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According to statistical information from the Centers for Disease Control’s National Immunization Survey conducted in 2005, 73.9% of infants in the United States were breastfed.

How to Properly Pump Breast Milk

The American Academy of Pediatrics recommends that a woman breastfeeds an infant exclusively through the first year of life and for as long as both mother and infant are comfortable doing so.  The World Health Organization has a slightly different standard and recommends a child be breastfed for the first two years of life. 

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For a woman, whether or not to breastfeed an infant is a personal choice which should be made after much thought and consideration.  Besides being convenient and less expensive than formula feeding, there are several health-related benefits that breastfeeding imparts to a developing infant.  When a new mother makes the decision to breastfeed her child, there are proper ways in which to express and store milk in order to ensure the freshness and nutritional content remains stable.

How to Properly Pump Breast Milk

When a new mother desires to return to the workforce or needs to leave her infant for any given length of time, pumping breast milk becomes necessary.  Learning how to properly pump and store breast milk is vital and requires some work and careful planning and it is a good idea to begin doing it within a week or two of the anticipated separation, in order to get the hang of it.  The breasts can be pumped either after a feeding or about an hour before an anticipated breastfeeding session, whichever is most convenient for the mother.

The easiest way in which a woman can express breast milk is during a feeding when the let-down reflex has triggered milk flow into the ducts.  When wanting to express breast milk, a woman should observe the following set of instructions in order to do it correctly:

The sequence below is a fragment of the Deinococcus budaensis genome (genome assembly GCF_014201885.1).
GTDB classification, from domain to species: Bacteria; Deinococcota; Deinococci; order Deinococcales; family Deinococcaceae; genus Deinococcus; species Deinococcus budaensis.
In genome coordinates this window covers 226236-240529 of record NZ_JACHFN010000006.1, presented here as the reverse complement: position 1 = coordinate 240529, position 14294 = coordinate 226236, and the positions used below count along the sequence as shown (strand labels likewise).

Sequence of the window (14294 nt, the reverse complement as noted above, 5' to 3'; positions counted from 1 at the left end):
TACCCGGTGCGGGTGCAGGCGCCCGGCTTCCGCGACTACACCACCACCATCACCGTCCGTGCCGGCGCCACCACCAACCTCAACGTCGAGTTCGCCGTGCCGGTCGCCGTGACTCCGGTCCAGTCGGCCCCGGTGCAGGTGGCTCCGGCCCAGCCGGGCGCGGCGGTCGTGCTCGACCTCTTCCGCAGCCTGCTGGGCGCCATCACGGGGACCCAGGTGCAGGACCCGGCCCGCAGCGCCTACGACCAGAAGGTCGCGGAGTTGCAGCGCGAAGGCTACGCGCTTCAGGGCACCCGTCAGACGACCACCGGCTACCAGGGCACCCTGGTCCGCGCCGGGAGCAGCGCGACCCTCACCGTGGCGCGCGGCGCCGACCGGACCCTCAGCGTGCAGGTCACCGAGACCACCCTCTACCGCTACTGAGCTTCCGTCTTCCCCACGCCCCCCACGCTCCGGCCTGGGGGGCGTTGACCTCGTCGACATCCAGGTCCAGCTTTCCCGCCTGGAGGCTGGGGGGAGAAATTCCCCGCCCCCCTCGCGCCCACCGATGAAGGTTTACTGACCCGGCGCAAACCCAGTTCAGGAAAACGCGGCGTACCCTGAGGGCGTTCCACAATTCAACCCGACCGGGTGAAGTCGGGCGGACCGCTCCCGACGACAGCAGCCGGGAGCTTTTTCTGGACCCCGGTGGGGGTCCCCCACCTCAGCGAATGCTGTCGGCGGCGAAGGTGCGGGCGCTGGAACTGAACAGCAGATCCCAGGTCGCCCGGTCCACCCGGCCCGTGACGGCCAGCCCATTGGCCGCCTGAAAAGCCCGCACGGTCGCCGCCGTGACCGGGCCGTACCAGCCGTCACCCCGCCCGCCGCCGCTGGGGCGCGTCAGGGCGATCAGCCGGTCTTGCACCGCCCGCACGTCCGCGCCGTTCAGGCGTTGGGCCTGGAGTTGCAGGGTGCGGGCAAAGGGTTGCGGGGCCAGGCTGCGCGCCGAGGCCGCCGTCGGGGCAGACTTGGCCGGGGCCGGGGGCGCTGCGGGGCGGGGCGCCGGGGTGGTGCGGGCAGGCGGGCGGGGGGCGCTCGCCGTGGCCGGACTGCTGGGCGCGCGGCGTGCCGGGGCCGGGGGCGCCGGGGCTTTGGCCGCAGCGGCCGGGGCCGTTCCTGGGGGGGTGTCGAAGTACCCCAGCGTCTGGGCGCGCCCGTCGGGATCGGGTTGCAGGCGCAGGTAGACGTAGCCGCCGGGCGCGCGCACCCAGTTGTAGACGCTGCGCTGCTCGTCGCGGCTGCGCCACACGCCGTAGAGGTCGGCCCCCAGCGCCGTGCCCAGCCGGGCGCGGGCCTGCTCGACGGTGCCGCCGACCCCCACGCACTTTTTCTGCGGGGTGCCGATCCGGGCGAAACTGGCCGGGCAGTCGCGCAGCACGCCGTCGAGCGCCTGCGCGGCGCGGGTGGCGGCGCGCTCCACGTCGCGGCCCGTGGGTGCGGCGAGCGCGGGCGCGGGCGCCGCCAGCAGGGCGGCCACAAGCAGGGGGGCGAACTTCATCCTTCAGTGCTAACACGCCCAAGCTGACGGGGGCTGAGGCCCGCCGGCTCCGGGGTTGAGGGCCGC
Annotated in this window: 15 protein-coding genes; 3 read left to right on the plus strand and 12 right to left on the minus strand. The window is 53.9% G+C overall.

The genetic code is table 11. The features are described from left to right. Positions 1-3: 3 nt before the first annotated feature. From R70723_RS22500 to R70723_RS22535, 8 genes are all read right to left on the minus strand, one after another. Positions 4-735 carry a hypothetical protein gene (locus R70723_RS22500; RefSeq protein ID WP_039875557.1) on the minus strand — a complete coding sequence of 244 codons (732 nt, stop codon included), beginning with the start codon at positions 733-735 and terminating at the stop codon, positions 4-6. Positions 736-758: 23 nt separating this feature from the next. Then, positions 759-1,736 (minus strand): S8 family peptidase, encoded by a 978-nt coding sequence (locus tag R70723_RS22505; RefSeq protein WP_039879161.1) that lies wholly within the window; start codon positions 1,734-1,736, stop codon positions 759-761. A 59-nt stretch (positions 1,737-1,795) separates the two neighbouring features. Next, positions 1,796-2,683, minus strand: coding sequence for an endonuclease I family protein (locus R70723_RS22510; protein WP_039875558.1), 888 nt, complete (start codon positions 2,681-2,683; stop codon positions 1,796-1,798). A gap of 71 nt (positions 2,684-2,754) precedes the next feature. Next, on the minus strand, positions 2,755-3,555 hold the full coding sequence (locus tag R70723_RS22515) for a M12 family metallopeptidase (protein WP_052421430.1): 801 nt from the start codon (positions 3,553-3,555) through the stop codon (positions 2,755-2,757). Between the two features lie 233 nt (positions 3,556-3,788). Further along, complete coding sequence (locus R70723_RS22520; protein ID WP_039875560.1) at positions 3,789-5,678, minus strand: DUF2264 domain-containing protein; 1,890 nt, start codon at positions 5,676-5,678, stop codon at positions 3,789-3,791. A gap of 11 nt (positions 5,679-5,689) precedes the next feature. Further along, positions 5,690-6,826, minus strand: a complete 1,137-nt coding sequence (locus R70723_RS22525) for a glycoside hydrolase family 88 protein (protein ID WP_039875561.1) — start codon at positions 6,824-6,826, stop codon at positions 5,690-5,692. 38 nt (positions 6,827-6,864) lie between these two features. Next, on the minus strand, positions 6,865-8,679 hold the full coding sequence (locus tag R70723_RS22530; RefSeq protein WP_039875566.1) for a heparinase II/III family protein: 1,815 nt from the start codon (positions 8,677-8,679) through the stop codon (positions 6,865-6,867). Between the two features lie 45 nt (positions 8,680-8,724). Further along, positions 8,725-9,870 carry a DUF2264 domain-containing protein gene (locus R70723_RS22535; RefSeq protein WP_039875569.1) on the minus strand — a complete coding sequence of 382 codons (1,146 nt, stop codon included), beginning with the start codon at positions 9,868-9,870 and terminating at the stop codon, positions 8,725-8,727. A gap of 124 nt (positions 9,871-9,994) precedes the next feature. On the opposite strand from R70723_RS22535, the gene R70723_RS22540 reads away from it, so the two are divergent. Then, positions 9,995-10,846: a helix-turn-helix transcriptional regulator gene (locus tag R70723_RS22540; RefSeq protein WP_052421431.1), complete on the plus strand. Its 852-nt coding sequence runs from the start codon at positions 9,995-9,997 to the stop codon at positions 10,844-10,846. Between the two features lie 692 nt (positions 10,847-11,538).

• Wash hands using warm water and soap for a period of 30-seconds.
  • Sterilize a glass or plastic container in which to collect breast milk.
  • Gently begin massaging the breast using a down and outward motion toward the nipple
  • If the breast does not “let-down” easily, then sometimes it helps to be near the baby or a woman can place a warm compress on the breast to stimulate the milk ducts to release.
  • When using hand expression, gently roll the nipple between the thumb and forefingers. Do not slide or squeeze, but make a rolling motion and only do this on the areola.
  • Repeat the process on the opposite breast and rotate the hand downward around the breast.
  • Switching breasts every few minutes will help improve the results and allow the milk to roll down and collect in the ducts of the breast which is not being expressed.
  • It is important to remember that expressing breast milk is based on the supply-and-demand principle; the more the breasts are pumped the more milk will be produced.  Successful pumping requires a period of several weeks before a woman will notice a significant increase.


When desiring to use a manual or electric breast pump, the machine should come with a complete set of instructions.  Prior to using a breast pump, it is important that a woman reviews the package insert and becomes knowledgeable about how it works before trying to use the equipment.  With time and practice it is possible for a woman to become familiar with which method will work best for her situation.

How to Store Breast Milk

Storing breast milk is ideal for a working mother and will allow for more convenience and ease of feeding when a child is in daycare or with a caregiver.  Breast milk can either be stored in specially manufactured storage bags or placed in glass bottles for freezing.  In order to prevent leaking of breast milk it is important to remember that it expands when frozen, so the bag or container should never be overly filled.  The following is a list of breast milk storage guidelines which should be closely followed in order to make sure the nutritional content is maintained: